This section provides overview, applications, and principles of li-ion capacitors. Also, please take a look at the list of 2 li-ion capacitor manufacturers and their company rankings.
A lithium-ion capacitor is an energy storage device that combines the properties of an electric double-layer capacitor and a lithium-ion secondary battery. The device consists of a cell, cathode, anode, and electrolyte and can be repeatedly charged and discharged as lithium ions in the electrolyte are adsorbed and desorbed by the cathode and anode.
Compared to conventional capacitors, lithium-ion capacitors have a higher energy density, superior safety, and durability and are therefore gaining popularity in a variety of fields, including electric vehicles and sensors.
Lithium-ion capacitors are energy storage materials with high energy and output densities and excellent safety and durability. They are expected to replace lithium-ion rechargeable batteries in fields where high output is required, which lithium-ion rechargeable batteries are not good at. It can also be used in applications where high temperature and high voltage loads are required, which electric double-layer capacitors are not good at.
Because they can be used stably for a long time, even after repeated charging and discharging, they are now being put to practical use in a wide range of fields, including electric vehicles, instantaneous voltage drop compensation devices, and carbon dioxide sensors.
A lithium-ion capacitor is an energy storage device that can directly transfer electricity in and out. A capacitor is a capacitor that mainly consists of a cell, a cathode, an anode, and an electrolyte. Activated carbon is used for the positive electrode, and graphite or other carbon-based materials capable of carrying lithium ions are used for the negative electrode. The anode must be pre-doped with lithium ions. These materials are known as the positive electrode and negative electrodes of electric double-layer capacitors and lithium-ion secondary batteries, respectively. Organic electrolytes dissolving lithium salts, mainly LiBF4 (lithium tetrafluoroborate) and LiPF6 (lithium hexafluorophosphate), can be used as electrolytes.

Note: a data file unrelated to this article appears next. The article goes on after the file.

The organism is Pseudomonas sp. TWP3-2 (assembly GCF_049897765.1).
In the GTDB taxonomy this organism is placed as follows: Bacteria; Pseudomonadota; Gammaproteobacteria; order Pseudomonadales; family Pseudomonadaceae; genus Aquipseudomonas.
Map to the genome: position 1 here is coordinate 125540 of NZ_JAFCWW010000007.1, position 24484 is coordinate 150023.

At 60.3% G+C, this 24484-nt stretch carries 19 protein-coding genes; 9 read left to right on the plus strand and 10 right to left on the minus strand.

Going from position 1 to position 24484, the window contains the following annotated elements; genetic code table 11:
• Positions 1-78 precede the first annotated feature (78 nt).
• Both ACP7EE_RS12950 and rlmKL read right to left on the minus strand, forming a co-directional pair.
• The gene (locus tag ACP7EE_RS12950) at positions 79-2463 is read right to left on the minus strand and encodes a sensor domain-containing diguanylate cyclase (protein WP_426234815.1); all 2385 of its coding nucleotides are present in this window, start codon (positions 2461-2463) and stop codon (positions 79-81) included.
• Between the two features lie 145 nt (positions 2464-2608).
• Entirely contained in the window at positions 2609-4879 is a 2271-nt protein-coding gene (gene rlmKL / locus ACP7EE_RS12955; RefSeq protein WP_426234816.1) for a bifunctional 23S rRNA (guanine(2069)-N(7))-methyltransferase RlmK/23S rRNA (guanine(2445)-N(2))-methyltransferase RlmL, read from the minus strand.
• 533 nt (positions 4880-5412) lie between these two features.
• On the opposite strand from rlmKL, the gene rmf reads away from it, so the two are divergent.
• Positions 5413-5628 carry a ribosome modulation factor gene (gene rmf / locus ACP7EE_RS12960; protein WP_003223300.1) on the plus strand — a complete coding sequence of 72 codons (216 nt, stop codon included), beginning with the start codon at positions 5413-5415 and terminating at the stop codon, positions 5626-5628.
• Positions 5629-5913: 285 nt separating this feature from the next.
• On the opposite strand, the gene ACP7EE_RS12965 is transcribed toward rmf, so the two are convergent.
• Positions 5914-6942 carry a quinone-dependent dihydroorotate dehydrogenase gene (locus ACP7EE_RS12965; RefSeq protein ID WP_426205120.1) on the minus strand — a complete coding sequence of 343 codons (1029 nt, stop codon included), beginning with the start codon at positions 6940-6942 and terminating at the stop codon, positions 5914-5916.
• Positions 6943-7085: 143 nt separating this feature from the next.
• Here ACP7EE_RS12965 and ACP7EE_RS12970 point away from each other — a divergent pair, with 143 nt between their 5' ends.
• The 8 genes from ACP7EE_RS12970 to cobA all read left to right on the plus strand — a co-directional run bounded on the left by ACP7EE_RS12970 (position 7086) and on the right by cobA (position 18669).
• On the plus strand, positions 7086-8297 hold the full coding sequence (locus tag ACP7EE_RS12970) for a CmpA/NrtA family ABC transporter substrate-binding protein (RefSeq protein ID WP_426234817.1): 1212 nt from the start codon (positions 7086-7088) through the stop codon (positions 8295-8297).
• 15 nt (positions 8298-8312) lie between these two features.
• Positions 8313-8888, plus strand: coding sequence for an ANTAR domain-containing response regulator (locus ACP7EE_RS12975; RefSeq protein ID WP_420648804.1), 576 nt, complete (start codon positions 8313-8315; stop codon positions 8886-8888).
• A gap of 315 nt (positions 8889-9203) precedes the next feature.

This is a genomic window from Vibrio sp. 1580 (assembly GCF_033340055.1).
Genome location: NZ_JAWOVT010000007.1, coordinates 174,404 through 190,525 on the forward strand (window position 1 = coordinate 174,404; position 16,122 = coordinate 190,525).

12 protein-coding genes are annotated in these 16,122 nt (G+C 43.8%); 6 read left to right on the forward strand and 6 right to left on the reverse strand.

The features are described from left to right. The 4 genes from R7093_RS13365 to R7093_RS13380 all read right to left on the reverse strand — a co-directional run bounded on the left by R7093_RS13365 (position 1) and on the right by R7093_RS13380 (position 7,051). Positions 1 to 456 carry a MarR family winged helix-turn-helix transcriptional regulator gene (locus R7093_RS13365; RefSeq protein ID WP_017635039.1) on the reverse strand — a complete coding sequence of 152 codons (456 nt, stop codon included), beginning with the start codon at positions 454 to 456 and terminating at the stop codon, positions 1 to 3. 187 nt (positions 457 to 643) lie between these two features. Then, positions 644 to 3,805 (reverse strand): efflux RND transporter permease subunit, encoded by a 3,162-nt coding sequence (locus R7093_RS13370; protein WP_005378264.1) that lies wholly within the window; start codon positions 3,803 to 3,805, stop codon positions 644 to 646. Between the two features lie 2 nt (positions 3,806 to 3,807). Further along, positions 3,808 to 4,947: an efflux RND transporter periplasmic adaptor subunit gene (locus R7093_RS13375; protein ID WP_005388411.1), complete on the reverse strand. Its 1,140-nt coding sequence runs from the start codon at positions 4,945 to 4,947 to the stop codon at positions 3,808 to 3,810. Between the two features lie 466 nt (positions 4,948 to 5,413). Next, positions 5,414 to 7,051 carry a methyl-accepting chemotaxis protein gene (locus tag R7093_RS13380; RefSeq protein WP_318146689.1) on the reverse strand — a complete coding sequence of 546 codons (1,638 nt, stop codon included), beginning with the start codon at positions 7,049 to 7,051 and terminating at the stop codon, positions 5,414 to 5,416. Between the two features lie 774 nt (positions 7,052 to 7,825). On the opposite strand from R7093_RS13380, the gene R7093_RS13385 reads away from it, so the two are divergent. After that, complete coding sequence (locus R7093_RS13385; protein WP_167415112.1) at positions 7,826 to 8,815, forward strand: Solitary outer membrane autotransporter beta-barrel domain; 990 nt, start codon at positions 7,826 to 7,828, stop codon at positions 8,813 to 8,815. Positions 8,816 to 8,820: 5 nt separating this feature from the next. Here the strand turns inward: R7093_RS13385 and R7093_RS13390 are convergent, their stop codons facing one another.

When voltage is applied to a lithium-ion capacitor, more lithium ions are loaded at the anode, and anions are adsorbed at the cathode. When discharged from this state, only lithium ions are adsorbed on the positive electrode after the lithium ions on the negative electrode and anions on the positive electrode are desorbed, respectively. Thus, the reaction at the positive electrode uses physical adsorption, as in an electric double layer capacitor, and the response at the negative electrode uses the adsorption and desorption of lithium ions, as in a lithium-ion secondary battery.
*Including some distributors, etc.
Sort by Features
Sort by Area
This is the version of our website addressed to speakers of English in the United States. If you are a resident of another country, please select the appropriate version of Metoree for your country in the drop-down menu.